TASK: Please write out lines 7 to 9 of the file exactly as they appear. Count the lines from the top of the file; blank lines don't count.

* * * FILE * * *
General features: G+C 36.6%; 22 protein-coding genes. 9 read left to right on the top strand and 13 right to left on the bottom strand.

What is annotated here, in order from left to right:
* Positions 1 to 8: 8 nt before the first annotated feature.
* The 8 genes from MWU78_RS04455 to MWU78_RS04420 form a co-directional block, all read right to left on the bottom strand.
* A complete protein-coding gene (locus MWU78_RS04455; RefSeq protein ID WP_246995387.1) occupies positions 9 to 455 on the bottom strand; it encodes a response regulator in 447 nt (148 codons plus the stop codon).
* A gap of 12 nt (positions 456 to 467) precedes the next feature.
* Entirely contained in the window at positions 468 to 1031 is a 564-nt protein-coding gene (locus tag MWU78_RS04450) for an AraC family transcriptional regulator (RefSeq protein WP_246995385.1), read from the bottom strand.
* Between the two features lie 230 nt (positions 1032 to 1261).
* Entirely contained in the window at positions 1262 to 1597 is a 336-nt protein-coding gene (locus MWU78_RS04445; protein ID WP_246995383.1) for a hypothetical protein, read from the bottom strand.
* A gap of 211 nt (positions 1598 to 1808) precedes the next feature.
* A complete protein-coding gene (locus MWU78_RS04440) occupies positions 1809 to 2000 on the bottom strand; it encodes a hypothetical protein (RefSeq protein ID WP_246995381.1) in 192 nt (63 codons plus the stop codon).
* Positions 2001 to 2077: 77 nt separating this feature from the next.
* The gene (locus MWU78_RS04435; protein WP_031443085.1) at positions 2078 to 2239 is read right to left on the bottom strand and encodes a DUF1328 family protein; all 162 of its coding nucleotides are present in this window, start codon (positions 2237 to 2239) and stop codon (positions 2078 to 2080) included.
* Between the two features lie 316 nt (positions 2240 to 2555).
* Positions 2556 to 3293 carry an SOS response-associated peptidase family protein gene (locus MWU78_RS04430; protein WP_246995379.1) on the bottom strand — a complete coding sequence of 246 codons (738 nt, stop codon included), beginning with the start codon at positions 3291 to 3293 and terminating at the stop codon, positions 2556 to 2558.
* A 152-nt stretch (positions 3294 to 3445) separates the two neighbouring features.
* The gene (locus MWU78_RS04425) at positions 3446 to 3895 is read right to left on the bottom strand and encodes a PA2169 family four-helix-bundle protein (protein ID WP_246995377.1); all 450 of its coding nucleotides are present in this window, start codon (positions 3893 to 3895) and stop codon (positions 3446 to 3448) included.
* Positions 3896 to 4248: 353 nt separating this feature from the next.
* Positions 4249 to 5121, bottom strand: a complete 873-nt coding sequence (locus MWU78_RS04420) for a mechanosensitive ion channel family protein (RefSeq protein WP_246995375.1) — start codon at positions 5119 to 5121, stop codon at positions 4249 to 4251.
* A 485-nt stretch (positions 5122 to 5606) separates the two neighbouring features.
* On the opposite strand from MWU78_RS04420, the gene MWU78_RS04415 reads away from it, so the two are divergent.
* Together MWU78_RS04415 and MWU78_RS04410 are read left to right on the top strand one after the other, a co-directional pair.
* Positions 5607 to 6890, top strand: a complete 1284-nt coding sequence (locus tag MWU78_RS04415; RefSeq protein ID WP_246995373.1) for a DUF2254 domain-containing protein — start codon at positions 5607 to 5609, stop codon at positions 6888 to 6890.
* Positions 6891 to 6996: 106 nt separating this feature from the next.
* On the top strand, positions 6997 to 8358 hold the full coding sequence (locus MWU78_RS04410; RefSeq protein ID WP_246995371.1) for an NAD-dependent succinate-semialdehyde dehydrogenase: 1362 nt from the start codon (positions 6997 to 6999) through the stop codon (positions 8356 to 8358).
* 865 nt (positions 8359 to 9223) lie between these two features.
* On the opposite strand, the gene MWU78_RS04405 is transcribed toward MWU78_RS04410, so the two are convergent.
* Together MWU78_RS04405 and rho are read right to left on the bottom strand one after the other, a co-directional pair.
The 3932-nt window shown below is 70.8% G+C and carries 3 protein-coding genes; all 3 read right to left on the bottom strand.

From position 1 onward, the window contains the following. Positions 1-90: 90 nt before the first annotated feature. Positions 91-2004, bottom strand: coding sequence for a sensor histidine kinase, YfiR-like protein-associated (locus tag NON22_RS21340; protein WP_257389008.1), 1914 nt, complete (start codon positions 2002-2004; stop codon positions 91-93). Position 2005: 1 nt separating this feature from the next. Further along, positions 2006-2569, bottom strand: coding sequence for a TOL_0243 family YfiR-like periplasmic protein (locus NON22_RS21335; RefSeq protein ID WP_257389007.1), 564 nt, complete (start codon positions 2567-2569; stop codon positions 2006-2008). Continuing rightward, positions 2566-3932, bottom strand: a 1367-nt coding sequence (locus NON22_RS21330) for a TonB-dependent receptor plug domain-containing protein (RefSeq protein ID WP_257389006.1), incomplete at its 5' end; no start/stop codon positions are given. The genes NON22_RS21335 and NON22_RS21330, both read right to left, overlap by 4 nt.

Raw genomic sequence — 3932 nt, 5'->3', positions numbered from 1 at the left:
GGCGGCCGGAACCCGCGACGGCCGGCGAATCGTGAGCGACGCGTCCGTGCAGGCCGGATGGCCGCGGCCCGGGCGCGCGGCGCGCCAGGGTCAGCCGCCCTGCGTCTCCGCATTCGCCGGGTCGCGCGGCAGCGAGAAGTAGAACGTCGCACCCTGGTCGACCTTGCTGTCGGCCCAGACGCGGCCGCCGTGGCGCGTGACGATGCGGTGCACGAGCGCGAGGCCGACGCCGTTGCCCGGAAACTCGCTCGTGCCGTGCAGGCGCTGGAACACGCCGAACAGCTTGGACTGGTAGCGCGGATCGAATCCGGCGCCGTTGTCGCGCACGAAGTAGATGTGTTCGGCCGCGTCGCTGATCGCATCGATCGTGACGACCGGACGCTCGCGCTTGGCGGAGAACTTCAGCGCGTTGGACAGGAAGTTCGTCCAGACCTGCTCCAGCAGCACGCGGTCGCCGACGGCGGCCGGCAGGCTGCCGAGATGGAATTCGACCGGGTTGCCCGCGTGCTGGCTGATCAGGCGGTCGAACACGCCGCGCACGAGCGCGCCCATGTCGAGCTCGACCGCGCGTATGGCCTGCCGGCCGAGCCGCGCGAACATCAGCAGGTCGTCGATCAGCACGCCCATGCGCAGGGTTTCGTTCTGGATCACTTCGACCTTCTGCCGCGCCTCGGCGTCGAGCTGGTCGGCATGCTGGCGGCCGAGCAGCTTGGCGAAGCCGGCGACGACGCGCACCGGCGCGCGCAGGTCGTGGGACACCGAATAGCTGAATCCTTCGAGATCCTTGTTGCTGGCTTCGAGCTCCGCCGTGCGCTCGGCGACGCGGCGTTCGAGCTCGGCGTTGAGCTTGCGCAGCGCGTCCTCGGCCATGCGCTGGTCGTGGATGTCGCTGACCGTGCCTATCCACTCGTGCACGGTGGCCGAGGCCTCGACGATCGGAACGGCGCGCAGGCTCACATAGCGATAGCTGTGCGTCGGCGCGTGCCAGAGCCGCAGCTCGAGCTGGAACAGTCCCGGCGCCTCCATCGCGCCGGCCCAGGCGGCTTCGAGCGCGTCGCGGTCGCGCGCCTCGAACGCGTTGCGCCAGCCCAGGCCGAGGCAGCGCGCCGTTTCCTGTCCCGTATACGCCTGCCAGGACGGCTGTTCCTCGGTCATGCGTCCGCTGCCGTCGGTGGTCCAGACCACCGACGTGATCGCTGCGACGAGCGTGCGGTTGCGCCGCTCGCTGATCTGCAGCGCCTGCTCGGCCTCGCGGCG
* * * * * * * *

* Entirely contained in the window at positions 468 to 1031 is a 564-nt protein-coding gene (locus tag MWU78_RS04450) for an AraC family transcriptional regulator (RefSeq protein WP_246995385.1), read from the bottom strand.
* Between the two features lie 230 nt (positions 1032 to 1261).
* Entirely contained in the window at positions 1262 to 1597 is a 336-nt protein-coding gene (locus MWU78_RS04445; protein ID WP_246995383.1) for a hypothetical protein, read from the bottom strand.